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Leek wantons small

Leek wantons with cauliflower: Celebrating in-season British leeks

With the number of vegans in the UK set to hit over 2 million by the end of 2020, demand for inspiring, seasonal, but cost effective vegan recipes is rising too. With leeks now at the peak of their season, the British Leek Growers Association has teamed up with vegan chef and nutritionist Julie Cleijne of Sustainable Food Consultants, to create a suite of delicious, new vegan recipes with leeks at their heart.

The newly created vegan recipes all feature British Leeks and range from store cupboard staples to celebratory indulgences.

Julie Cleijne says: “British leeks are one of the Country’s most nutritious and yet under used and appreciated vegetables…until now. If there has been one silver lining to the pandemic, it has been to bring these nutritious, delicious and versatile vegetables centre stage and we’ve seen sales of leeks jump by 15.6% this year.

As one of the few indigenous British vegetables to be ‘in season’ throughout the winter months we really should be eating more of them, to reduce air miles, boost immunity and save the pennies. The recipes I’ve created are not only strong on flavour, they’re easy on the pocket too with the cost per serving from as little at 48p.

Leek wantons small


For the cauliflower ‘rice’:

1 tbsp rapeseed oil

1 large clove garlic, crushed

2 tsp smoked paprika

¼ tsp cayenne pepper

½ head of cauliflower, grated to a fine ‘rice’ like texture – (keep the leaves for a pesto)

½ tsp oregano

¼ tsp sea salt

For the leek wanton wrappers:

10 leek leaves – dark green part

1 – 2 leek lengths of the white part, cut in half and laid flat

Water for blanching



Gently heat the oil in a fry pan and fry the crushed garlic over medium to low heat, until translucent


Add the paprika and cayenne pepper to the saucepan and fry for 1 minute, to release the spices.


Add the grated cauliflower and fry over medium heat, stirring to combine with the spices. Approximately 1-2 minutes is enough. You want to make sure that the cauliflower does not become too dry.



Add the oregano, and sea salt and stir through. Set aside to cool whilst you make the wanton wrappers.


You want to make sure that you separate the leek leaves so that they can be laid flat, and cut into a square, so you need to ensure each leaf still has a ‘spine’. To do this, cut lengthways down the centre of the leek leaves, on one side only, along the entire length.


Gently separate the leek leaves, and lay them as flat as possible. They will still be slightly rigid, which is okay at this point.


Trim off any rough edges of the leaves, and discard.


Cut the leaves into squares, approximately 8cm square.


Prepare 2 saucepans with cold water, approximately 4 cm height of water in each.


Boil the water in only one of the saucepans, leaving the other water cold.


Once the water has boiled in the one saucepan, reduce the heat to a very low simmer.


You will now very quickly blanche each square of leek leaf in the simmering water, to make them pliable enough to form into a wanton.  This will take only 3-4 seconds. To do this, take 2 leek leaf squares at a time and plunge them in the boiling water for 3 seconds. Then immediately plunge them in the saucepan of cold water. Then place each on a dry board to dry out.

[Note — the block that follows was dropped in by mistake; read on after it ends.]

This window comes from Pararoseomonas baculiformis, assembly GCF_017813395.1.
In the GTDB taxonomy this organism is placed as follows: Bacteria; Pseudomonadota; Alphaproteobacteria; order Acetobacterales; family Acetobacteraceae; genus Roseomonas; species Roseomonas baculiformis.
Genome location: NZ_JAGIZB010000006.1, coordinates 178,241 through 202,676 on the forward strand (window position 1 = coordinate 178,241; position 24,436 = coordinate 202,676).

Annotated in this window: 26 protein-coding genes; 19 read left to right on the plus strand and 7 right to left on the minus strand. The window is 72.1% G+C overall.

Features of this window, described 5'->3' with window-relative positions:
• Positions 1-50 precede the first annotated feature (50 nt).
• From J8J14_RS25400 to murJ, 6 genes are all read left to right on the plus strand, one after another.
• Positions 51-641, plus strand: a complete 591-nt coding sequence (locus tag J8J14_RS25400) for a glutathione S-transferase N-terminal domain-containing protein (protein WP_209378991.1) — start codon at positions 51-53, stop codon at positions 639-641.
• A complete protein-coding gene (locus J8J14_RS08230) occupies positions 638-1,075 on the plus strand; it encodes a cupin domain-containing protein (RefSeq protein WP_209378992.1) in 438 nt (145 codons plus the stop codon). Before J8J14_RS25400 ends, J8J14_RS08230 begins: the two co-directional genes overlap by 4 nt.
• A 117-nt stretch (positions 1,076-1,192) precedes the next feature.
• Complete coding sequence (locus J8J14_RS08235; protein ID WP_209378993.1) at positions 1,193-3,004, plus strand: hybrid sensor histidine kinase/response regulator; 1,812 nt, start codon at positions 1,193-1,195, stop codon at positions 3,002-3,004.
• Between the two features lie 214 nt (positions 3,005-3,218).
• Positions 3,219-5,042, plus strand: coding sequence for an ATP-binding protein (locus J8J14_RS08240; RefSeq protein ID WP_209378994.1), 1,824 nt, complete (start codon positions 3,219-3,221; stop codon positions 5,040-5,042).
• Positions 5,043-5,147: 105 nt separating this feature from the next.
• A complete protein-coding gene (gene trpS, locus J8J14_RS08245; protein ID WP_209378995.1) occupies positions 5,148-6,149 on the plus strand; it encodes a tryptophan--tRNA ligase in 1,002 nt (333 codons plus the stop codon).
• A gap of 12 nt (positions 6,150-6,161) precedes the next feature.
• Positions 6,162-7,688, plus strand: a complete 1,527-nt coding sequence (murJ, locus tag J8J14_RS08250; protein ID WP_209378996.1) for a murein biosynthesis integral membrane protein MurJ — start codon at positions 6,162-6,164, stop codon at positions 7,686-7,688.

Take a cloth and gently blot the excess water from the leek leaf squares.


Repeat until all squares have been blanched. They are now pliable enough to form wantons.


Once you have removed the excess water from the wanton wrappers you are ready to cut the ties from the white part of the leek.


Cutting horizontally down the white part of leek, cut a thin ribbon approx. ½ cm wide. Cut the ribbon the full length of the leek. Repeat until you have enough ribbons for each of the leek leaf squares, with 1-2 extra spare, to account for any possible breakages. You want to make sure each ribbon is about 15 – 20 cm in length, and as long as possible.


Pre-heat the oven to 180 degrees Celsius


With each leek leaf square lying flat on a board, ensure each is laid out like a diamond shape.  Work with each individually, and take a toothpick and gently poke a small hole in the leek leaf in diagonally opposite corners of the square.


Take a leek ‘ribbon’ and thread it through the right hand hole in the leek square first, towards the left hand hole. Thread it through the left hand hole, and make sure the ends of the ribbon are protruding evenly on each side.


Now you can fill the leek leaf wanton wrapper. Using a teaspoon, take a teaspoon of your filling and place it in the centre of the leek leaf.


Take the ribbon on either side of the filled leek leaf wanton wrapper and gently pull them together and tie in a single knot, then a double knot.


Trim the excess ribbon with some scissors, so that only approximately 1-1.5 cm ends remain.


Place the wantons on a lined baking tray and bake in the pre-heated oven, just until the leek leaf wanton is tender, approximately 6-8 minutes.


Remove and serve – serving suggestions: serve on a bed of salad, couscous or pearl barley, with some fresh herbs and fresh vinaigrette.


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JVS: Jewish - Vegan - Sustainable
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